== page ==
Xen Device Manager screen shot

Xen Device Manager main dashboard, where you can drill down by clicking on the various graphic elements.


The Device Manager console is where the guts of the Citrix solution reside: you set up MDM policies, run reports and select particular users and groups. The App Controller allows you to set up how various apps can be consumed by your device and integrate authentication and security policies that are defined by the administrator. This is very similar to how MDM competitors’ app-related features work. Citrix has developed a series of Worx-certified apps that are listed on their website.

Xen Mobile has a very app-centric notion of what constitutes a secure container. It doesn’t segregate apps into some corner of your tablet; instead, each app is placed on the desktop alongside your existing or personal apps. There are numerous security features for each app such as disabling an app to run on a jailbroken device or on a different Wi-Fi network, turn off specific peripherals of the phone such as cameras or cut and paste, or even block particular Facebook or Twitter APIs from accessing a particular app.

Overall MDM policies are either global or OS specific and can be packaged in a variety of feature-oriented collections, such as scheduling policies, compliance policies, and passcode policies. These collections can be then sent to particular devices on a certain schedule, such as each time the device is connected to a particular Wi-Fi network or if they have sufficient storage capacity. The process is very powerful and granular, but will take some effort to understand how Citrix has implemented it. In our tests we managed to set up conflicting policies, which took time to debug and straighten out.

Phones that are out of compliance (which can have several dimensions such as whether or not a device has been jailbroken) can have several automatic consequences: wipe either the MDM profiles or the entire phone, revoke any connectivity, notify administrators, or just show the phone as out of compliance on the management dashboard. (See screen shot below.)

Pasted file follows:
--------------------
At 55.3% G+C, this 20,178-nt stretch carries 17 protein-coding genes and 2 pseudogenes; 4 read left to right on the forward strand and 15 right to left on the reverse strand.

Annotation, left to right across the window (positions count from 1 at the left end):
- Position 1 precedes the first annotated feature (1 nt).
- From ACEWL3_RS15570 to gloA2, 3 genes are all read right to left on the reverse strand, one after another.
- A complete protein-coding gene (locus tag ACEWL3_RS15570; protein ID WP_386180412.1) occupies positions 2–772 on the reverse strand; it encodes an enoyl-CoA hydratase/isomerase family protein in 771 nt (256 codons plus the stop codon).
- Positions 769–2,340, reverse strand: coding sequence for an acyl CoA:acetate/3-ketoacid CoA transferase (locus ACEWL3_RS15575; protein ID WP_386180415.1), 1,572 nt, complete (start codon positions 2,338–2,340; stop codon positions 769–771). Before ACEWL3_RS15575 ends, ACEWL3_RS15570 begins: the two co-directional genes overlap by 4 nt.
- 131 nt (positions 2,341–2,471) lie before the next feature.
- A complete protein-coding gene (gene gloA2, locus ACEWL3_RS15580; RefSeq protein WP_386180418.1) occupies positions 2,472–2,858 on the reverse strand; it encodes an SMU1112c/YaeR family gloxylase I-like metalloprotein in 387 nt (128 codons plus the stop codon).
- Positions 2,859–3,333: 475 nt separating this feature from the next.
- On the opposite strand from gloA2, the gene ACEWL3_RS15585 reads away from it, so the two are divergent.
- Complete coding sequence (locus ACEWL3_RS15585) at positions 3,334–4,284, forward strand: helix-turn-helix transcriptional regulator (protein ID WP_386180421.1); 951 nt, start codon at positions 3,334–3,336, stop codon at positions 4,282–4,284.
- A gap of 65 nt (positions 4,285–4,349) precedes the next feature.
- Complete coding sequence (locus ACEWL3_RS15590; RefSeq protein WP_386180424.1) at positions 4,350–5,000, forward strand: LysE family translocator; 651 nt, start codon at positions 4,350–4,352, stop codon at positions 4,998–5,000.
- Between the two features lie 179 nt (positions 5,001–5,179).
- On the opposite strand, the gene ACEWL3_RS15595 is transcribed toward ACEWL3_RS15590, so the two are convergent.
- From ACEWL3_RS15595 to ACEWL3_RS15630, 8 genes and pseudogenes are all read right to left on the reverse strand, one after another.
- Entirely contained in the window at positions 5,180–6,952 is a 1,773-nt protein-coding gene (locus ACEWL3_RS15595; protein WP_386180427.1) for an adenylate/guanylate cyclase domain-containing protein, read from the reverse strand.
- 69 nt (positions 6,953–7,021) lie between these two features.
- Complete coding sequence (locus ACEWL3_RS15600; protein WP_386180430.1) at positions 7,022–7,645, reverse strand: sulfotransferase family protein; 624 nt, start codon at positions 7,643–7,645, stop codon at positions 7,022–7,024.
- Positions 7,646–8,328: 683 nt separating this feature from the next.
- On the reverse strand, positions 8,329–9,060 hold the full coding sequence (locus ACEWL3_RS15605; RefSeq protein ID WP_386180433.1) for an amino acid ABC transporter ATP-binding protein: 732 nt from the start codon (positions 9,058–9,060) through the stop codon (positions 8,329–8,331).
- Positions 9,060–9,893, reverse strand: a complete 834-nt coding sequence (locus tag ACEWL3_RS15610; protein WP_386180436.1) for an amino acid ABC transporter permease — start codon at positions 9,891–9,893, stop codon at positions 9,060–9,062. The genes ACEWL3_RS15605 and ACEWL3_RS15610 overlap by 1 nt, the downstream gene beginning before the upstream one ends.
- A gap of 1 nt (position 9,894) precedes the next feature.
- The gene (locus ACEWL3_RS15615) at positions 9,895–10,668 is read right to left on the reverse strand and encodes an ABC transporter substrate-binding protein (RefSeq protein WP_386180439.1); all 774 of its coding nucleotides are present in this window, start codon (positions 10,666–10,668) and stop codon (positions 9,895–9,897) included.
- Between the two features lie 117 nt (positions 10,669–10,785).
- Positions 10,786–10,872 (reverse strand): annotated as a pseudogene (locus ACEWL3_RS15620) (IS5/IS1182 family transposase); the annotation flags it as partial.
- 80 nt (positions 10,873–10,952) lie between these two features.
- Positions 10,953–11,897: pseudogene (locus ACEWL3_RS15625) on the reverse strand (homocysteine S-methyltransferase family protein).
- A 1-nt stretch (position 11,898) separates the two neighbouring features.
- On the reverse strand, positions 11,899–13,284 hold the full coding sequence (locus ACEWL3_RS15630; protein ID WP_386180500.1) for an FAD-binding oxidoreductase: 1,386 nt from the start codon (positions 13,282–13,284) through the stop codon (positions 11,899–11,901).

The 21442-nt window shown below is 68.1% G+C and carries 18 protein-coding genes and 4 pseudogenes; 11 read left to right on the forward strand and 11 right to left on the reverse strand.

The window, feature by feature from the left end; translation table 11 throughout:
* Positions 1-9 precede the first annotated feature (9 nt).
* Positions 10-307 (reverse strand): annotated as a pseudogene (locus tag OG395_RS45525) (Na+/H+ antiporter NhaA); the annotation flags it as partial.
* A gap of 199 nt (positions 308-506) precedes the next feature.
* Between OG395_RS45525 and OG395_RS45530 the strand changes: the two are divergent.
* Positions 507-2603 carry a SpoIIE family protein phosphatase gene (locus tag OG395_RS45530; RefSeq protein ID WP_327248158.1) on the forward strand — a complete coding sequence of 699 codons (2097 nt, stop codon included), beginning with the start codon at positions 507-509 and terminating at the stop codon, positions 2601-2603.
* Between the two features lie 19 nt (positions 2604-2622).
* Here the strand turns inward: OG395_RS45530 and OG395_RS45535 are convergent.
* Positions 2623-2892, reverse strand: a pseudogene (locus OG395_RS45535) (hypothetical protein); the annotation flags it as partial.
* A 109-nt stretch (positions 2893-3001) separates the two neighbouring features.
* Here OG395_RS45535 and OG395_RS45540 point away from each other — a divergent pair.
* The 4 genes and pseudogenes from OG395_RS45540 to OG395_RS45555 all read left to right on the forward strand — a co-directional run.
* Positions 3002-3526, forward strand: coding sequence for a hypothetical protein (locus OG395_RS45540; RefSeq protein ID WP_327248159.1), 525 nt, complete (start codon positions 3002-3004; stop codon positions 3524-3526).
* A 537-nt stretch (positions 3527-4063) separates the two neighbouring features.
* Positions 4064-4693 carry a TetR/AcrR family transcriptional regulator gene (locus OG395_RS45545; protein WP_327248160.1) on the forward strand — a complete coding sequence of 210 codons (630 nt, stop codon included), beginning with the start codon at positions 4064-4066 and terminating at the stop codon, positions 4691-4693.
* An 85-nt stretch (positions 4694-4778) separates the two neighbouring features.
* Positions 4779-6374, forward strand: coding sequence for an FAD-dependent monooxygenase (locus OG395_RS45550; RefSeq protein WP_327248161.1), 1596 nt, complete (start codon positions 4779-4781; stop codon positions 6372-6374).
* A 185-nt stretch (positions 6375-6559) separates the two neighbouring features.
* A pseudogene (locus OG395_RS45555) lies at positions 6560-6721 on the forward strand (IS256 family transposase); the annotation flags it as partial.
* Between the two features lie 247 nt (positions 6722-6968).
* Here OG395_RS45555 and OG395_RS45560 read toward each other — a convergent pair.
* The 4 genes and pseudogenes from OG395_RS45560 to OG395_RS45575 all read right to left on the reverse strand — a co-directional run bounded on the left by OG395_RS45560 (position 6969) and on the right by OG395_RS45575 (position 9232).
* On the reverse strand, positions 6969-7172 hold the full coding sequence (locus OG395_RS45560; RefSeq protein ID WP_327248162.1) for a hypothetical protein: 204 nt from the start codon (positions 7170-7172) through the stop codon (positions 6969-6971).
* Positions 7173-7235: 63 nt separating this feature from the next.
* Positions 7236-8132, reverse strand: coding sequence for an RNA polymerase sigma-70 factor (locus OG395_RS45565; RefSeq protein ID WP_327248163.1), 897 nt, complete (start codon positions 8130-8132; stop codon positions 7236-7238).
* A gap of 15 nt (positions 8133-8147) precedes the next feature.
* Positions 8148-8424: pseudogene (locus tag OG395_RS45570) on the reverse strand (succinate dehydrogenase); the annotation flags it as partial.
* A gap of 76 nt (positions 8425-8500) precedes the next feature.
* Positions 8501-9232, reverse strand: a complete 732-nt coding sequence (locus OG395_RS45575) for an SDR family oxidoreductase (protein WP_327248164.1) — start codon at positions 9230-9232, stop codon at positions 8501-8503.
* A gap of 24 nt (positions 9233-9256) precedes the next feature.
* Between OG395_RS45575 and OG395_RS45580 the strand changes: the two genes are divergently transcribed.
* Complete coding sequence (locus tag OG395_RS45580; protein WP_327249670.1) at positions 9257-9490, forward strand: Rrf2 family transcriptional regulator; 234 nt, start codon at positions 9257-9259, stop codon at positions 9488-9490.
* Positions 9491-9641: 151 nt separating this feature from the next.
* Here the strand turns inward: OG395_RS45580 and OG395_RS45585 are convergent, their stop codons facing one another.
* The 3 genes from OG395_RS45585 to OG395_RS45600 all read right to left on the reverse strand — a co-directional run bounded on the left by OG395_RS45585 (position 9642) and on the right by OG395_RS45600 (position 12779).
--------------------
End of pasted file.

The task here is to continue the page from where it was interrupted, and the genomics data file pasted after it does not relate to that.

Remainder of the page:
Xen Mobile screen shot

Xen Mobile’s Device Manager can set up a variety of automated actions when a device is out of compliance.

Like many of the other MDM products, you can have a wide collection of security options for each device, including wiping and locking, just by right clicking on the device’s entry on the management console. Unlike some other MDMs, you can see on the console status screen whether the device has acknowledged your lock command. You can also pull up a log showing what commands have been sent to your device.

Xen Mobile comes with dozens of reports. Once you enter a date range, they are first displayed on screen and then they can be printed or exported in one of several formats, including Crystal Reports, Acrobat, Word or CSVs.

Pricing is based on two methods, either $50 per device or $65 per user (for an unlimited number of devices per user). This is for the basic MDM package, the additional features will cost more.



Overall, Xen Mobile is a very capable MDM solution and has some outstanding protective features and very granular security policies. However, there are a lot of moving parts to Xen Mobile and a lot of integration points to various other Citrix products, such as Receiver, NetScaler, and Xen Desktop.

Strom is the founding editor-in-chief of Network Computing magazine and has written thousands of magazine articles and two books on various IT and networking topics. His blog can be found at and you can follow him on Twitter @dstrom. He lives in St. Louis.

Copyright © 2014 IDG Communications, Inc.